Summer has arrived in London! Shh, don’t say it too loudly – or it might go away again.
Seriously, 2 days ago I was in a little village outside of London and it was so cold that evening that I could see my breath! I am not joking. And it’s mid-July!
So imagine my absolutely joy when I woke up this morning to bright sunshine and low 80s temps!!
Finally an excuse to dig out my summer clothes! Reveal my pasty-white (erm, English Rose complexion) legs! And forget a hot breakfast – this nice warm weather calls for a delicious, cooling smoothie. (A green smoothie actually … but that’s for another post soon…)
And, a quick stop at the grocery store to get ingredients for my very favorite warm-weather lunch: a salade nicoise.
Like being in a sidewalk cafe on the Riveria… kind of.
At least, that’s what the name implies. Literally, it means salad from Nice. (Nice, like the town on the French Riveria… not ‘nice’, like ‘oh, that’s a nice salad’)
I have had Nicoise salads in the South of France, but really, the are served across the country. It’s kind of like getting Texas BBQ in New Hampshire… the dish isn’t native to that region, but we embrace it and try to recreate it (with mixed results!)
While I was living in Paris, I often got intense cravings for salads. (Don’t worry, I got intense cravings for ice cream, pastries, wine and chocolate too!) One great thing about eating in the USA is that you can almost always find a massive salad, filling enough to make a meal. I hesitate to say anything negative about French food because I absolutely love it… but it’s true that in France, salad tends to be a starter or a side dish. And as a homesick American, sometimes you just want a big, huge bowl of salad!
Around the corner from our office in the 1ere arrondissment was restaurant Le Moliere, which is one of the few restaurants that had a separate salad menu. And these were big, proper bowls of salad, covered with lots of hearty things like ham, emmental cheese, smoked salmon, duck gizzards and goats cheese encrusted bits of Poilane bread (best served with a glass of vin rouge, merci.)
So I would often eat their Salade Nicoise, although I disagreed with the inclusion of corn in their version of the salad. But I guess that just meant I was adopting a French outlook on food because…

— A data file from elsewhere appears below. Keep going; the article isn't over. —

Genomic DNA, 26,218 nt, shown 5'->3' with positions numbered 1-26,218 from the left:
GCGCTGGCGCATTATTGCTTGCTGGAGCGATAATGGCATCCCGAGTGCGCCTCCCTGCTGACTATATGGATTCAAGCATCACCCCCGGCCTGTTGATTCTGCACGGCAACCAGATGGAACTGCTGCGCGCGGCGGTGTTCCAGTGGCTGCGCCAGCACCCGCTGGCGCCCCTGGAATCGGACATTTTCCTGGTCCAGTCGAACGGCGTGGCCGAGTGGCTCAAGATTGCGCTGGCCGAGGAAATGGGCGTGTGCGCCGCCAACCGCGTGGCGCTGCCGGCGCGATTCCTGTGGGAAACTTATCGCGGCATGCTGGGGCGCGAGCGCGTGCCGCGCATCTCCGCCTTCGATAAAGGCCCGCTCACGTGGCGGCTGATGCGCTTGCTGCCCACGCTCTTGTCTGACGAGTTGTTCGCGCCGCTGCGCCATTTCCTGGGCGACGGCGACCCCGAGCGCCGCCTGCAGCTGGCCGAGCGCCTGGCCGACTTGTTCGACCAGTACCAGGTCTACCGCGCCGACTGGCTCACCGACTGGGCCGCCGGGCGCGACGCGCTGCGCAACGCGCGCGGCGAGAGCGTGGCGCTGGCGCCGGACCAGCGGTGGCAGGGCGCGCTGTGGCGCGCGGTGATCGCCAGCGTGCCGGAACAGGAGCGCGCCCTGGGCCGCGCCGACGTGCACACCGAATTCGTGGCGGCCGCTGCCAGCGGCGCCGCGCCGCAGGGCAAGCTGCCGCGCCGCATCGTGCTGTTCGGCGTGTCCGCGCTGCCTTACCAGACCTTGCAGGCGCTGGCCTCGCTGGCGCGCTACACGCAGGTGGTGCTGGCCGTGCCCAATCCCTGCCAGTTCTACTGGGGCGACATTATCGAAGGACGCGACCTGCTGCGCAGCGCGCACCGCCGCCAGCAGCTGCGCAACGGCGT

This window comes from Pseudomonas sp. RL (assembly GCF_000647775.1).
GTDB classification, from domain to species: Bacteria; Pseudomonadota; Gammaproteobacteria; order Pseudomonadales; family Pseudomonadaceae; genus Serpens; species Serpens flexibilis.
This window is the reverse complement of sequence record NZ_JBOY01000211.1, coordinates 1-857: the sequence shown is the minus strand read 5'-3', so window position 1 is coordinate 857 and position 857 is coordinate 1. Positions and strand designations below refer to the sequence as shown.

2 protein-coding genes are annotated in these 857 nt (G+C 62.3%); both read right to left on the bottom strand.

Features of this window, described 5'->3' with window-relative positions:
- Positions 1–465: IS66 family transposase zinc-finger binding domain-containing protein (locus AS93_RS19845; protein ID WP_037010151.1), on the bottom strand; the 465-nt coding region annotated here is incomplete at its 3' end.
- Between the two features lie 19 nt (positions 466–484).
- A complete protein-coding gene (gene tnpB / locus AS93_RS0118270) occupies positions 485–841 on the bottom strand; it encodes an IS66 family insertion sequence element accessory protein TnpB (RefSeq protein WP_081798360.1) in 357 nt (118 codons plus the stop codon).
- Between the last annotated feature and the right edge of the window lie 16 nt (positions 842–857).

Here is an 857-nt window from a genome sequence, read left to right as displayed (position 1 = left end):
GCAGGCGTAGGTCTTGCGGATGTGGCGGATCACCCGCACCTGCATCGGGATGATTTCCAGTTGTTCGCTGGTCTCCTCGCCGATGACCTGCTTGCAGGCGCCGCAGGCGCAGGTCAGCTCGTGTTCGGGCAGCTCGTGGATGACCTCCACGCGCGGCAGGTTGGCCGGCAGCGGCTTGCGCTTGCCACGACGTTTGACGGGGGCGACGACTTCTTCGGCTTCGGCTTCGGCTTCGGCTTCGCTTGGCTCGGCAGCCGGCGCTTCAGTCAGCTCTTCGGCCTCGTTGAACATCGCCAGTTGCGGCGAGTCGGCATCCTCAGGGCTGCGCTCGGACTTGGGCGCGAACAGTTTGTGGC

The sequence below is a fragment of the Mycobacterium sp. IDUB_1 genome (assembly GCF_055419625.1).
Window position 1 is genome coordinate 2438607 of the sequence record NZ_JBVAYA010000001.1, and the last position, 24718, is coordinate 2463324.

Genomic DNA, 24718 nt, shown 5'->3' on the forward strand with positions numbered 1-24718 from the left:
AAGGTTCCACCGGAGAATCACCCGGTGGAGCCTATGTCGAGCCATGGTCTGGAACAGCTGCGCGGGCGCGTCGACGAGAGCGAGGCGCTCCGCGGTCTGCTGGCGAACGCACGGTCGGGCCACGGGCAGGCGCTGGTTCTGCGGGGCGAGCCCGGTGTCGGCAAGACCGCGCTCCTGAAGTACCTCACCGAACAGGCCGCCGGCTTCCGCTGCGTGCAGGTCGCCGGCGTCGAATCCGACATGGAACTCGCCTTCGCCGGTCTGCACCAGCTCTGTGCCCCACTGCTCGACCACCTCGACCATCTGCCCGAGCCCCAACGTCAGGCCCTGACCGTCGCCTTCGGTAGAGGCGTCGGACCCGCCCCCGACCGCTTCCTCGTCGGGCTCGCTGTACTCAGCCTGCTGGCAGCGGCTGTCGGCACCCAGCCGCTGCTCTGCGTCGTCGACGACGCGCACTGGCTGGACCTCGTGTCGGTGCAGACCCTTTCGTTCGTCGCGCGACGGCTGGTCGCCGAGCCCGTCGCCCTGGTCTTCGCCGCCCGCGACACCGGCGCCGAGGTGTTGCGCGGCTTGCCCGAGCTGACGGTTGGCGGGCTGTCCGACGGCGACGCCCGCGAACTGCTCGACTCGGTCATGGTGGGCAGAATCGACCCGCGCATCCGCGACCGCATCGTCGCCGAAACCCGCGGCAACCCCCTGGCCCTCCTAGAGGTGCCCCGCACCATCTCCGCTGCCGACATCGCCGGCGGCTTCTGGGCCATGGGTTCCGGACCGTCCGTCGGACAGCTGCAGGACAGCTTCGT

The ingredients of a salade nicoise are controversial
No one can seem to agree on what actually makes a proper salade nicoise! It seems like the only constant in the recipe is the tuna. Even the lettuce is up for debate!
Generally, you find a salade nicoise is a bed of nice lettuce, with:
- tuna (canned or seared)
- baby potatoes
- green beans
- black nicoise olives
- red peppers
- vinaigrette dressing
- a hard boiled egg
Depending on the region on France, and the chef, there will be more or fewer ingredients, or a regional touch (maybe corn is the Parisian touch?)
Don’t stress out about this recipe – use what appeals to you and what you have available. Here is my personal version…
Salade Nicoise a la VintageAmanda
Nice lettuce leaves
TUNA!! (Either use nice canned tuna in OLIVE OIL, or better yet, sear a piece of fresh tuna steak)
A few cherry tomatoes
One hard boiled egg, sliced
A few baby or fingerling potatoes, gently cooked and sliced
Green beans, lightly cooked (I simply plunge mine into the hot potato water for 2 minutes, just to brighten them up)
A few black nicoise olives or greek olives
A few slices of red bell pepper
3 fillets of anchovy (for the salty flavor)
Top with freshly ground black pepper and a generous dose of homemade French Vinaigrette (or oil & vinegar)
This salad takes slightly longer to make than a normal salad because you need to cook the potatoes and hard-boil an egg. I start the egg and potatoes first, and by the time everything else is assembled, they’re usually ready to eat.
If you love salade nicoise like I do, make an extra egg and a few extra potatoes, and keep in the refrigerator for another day!
Best served with a glass of crisp, dry white wine and a piece of crusty bread. Bon appetit!
What’s the equivalent of the controversial salade nicoise in your area? Is there a classic dish where the ingredients are hotly debated?
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